Born Daniel Bevilacqua on October 13, 1945, in Juvisy-sur-Orge, a suburb of Paris, he was interested in music at a young age. His influences include chanson (Edith Piaf, Gilbert Bécaud), blues (Robert Johnson, John Lee Hooker), and rock & roll (Little Richard, Elvis Presley). In 1963, before billing himself as Christophe, he made his recording debut as Daniel Bevilacqua with the four-track EP Reviens Sophie on the label Golf Drouot. After nothing came of that release, the young singer changed his billing to simply Christophe and scored the career-defining hit single "Aline" in 1965. The anthem of the summer, "Aline" was succeeded by a series of follow-up singles, including "Les Marionnettes" (1965), "J'ai Entendu la Mer" (1966) and "Excusez-Moi Monsieur le Professeur" (1966). By the end of the 1960s, however, Christophe had more or less disappeared from the French hit parade. In 1973 he mounted a comeback, changing his style and releasing Les Paradis Perdus, his first of several albums for Motors over the next ten years. Subsequent albums on Motors include Les Mots Bleus (1974), Live à l'Olympia (1975), Samouraï (1976), La Dolce Vita (1977), Le Beau Bizarre (1978), Pas Vu, Pas Pris (1980), and Clichés d'Amour (1983). In addition, "Aline" was revived as a hit single in 1979 after a reissue on Motors.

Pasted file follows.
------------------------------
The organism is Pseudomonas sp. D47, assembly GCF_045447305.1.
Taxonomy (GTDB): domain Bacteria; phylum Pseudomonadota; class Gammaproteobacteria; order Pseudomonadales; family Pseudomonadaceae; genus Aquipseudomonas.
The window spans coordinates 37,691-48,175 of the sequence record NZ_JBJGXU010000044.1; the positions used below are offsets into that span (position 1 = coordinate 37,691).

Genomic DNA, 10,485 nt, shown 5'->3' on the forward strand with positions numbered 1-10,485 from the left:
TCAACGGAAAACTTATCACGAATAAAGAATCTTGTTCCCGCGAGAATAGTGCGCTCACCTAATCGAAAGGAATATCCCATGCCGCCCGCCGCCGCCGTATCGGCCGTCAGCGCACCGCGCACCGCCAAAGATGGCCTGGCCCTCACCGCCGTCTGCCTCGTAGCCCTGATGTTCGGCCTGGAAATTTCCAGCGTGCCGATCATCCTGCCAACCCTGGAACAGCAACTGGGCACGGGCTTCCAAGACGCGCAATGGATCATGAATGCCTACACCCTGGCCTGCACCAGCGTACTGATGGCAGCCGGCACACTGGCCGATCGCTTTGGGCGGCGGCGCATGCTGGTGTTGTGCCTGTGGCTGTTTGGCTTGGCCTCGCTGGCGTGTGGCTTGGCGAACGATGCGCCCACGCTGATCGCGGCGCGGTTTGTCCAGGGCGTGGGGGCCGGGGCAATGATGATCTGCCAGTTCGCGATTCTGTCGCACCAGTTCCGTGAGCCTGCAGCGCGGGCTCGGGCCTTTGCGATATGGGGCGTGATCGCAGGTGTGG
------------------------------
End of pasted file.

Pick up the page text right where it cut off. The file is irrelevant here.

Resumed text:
By the end of the '80s, however, Christophe had once again disappeared from the French hit parade. For roughly ten years he released no music at all. Yet in 1996 he mounted another comeback, changing his style once again and releasing Bevilacqua (1996), an experimental, electronic-tinged album on which he wrote all of the songs himself, many of them personal. Subsequent albums include Comm' Si la Terre Penchait (2001), Olympia 2002 (2002), and Aimer Ce Que Nous Sommes (2008). Produced by Christophe Van Huffel from the group Tanger, Aimer Ce Que Nous Sommes was a Top Five hit on the French albums chart. ~ Jason Birchmeier, Rovi